(Beyond Pesticides, July 23, 2009)
A new study published in the August 2009 issue of Environmental Toxicology and Chemistry found that insecticides used in highly populated agricultural areas of California’s Central Valley affect amphibians that breed in the Sierra Nevada Mountains to the east. This study adds to the increasing evidence that pesticides impact areas and wildlife species that are miles from sources of pesticide application.
Researchers from the Cooperative Wildlife Research Laboratory, Southern Illinois University and U.S. Geological Survey (USGS) examined the chronic toxicity of two of the insecticides most commonly used in the Central Valley- chlorpyrifos and endosulfan, to larval Pacific treefrogs (Pseudacris regilla) and foothill yellow-legged frogs (Rana boylii), the amphibians with declining populations that live and breed in meadows surrounding the Sierra Nevada. The results are discussed in “Toxicity of Two Insecticides to California, USA, Anurans and Its Relevance to Declining Amphibian Populations.” The study used laboratory testing to examine how the insecticides affected the two frogs at environmentally realistic concentrations. During testing, tadpoles were observed at various stages of development to see how the insecticides affected their growth and health.
The researchers found that endosulfan was more toxic than chlorpyrifos to both species, and tadpoles of both species developed abnormalities when exposed to high endosulfan concentrations. Endosulfan also affected the growth and development rates in both species. The researchers say this affects the amphibians’ behavior and increases their vulnerability to predators and hydrological events such as floods and droughts. The yellow-legged frogs, which rely more on standing water during reproduction and have seen higher population declines compared with other species like the tree frog, was the more sensitive of the two.
Winds blow insecticide residues into the mountains, and they fall as rain or snow, say the researchers, Donald Sparling, PhD, of Southern Illinois University, and Garry Fellers, PhD, of the USGS’ Western Ecology Research Center in Point Reyes. Here, the chemicals breakdown more slowly due to cooler temperatures. “Concentrations of insecticides in the Sierra Nevada Mountains of California may have the ability to inflict serious damage on native amphibians,” Dr. Sparling and Dr. Fellers write. “The present study adds to the increasing evidence that pesticides are very harmful to amphibians living in areas that are miles from sources of pesticide application.”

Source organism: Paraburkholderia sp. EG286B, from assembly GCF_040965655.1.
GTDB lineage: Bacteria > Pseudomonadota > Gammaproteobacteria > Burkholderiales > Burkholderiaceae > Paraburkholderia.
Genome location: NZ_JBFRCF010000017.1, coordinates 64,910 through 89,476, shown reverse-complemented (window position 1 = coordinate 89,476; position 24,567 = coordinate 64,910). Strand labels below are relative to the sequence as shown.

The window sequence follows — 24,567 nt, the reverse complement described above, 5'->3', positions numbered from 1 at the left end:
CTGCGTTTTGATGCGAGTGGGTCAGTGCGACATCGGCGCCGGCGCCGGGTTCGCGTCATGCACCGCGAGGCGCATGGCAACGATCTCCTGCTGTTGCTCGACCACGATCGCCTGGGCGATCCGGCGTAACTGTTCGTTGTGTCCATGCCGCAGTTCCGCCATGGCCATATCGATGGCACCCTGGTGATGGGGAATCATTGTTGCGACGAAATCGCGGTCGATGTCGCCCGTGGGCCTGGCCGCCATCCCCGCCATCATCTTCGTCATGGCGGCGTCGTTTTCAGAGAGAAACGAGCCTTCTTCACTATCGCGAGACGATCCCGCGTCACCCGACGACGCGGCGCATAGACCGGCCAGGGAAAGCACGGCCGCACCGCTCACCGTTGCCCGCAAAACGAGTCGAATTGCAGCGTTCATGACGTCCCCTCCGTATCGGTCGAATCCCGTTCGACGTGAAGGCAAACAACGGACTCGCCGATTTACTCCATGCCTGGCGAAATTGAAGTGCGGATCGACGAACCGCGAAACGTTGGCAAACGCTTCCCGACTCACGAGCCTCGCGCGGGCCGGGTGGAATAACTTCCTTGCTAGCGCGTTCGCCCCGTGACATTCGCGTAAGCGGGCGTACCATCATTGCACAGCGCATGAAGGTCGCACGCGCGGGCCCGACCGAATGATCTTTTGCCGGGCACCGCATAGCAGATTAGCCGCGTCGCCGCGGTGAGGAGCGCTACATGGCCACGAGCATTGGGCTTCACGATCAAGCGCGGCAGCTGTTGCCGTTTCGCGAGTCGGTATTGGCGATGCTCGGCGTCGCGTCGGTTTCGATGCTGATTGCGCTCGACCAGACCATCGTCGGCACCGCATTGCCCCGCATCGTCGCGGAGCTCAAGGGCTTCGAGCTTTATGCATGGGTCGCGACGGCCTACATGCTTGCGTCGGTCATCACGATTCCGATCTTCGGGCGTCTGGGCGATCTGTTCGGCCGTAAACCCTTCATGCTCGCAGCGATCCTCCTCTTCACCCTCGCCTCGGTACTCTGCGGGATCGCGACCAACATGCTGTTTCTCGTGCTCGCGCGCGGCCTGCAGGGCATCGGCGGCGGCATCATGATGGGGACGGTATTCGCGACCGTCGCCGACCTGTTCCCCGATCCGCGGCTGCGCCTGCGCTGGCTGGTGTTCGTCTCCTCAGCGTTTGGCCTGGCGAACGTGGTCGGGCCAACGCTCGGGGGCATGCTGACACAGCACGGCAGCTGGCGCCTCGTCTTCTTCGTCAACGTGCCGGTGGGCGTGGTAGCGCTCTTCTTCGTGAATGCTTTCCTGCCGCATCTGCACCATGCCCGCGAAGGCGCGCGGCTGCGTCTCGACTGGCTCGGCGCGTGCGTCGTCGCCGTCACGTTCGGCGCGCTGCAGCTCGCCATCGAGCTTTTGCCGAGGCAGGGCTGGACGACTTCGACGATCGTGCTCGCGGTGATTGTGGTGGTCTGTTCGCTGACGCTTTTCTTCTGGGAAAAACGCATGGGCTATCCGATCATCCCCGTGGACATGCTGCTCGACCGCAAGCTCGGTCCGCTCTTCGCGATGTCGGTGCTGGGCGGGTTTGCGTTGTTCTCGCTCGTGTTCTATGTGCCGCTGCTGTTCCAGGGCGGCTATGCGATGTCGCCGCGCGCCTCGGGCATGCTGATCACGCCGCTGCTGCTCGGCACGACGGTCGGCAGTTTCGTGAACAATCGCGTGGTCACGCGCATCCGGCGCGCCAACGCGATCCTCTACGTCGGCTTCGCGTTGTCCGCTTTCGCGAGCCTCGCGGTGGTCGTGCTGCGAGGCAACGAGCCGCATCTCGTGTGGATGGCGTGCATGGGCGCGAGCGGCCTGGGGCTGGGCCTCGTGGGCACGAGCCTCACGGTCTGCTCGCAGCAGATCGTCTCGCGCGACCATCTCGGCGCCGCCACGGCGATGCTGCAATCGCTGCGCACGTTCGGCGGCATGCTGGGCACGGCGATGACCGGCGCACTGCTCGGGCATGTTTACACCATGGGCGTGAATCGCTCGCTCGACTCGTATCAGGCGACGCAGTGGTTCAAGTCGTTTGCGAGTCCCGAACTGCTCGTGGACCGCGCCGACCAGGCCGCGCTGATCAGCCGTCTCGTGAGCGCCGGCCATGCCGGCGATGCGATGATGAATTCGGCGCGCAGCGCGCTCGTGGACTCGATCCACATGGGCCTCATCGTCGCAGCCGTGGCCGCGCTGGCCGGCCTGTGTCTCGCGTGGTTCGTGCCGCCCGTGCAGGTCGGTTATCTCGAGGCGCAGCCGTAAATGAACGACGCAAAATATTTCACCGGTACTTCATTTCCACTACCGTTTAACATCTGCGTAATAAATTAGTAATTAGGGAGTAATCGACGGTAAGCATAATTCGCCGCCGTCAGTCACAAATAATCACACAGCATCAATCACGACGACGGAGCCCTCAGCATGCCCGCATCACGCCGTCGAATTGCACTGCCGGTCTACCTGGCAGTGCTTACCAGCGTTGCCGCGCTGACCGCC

A previous study reported that endosulfan was 1,000-times more lethal to amphibians than other pesticides examined in the study. Declining amphibian populations have been recorded in pristine areas far downwind from areas of active pesticide use. Another USGS study found that the breakdown products of chlorpyrifos, and other pesticides are ten to 100 times more toxic to amphibians than their parent compounds, which are already highly toxic to amphibians. Endosulfan is banned in Europe and many other countries around the world due to the serious toxic effects attributed to its use. It is an organochlorine pesticide, in the same family as DDT and lindane, and like DDT and lindane, it bioaccumulates and has been found in places as far from point of use as the arctic. It is also a suspected endocrine disruptor, affecting hormones and reproduction in aquatic and terrestrial organisms.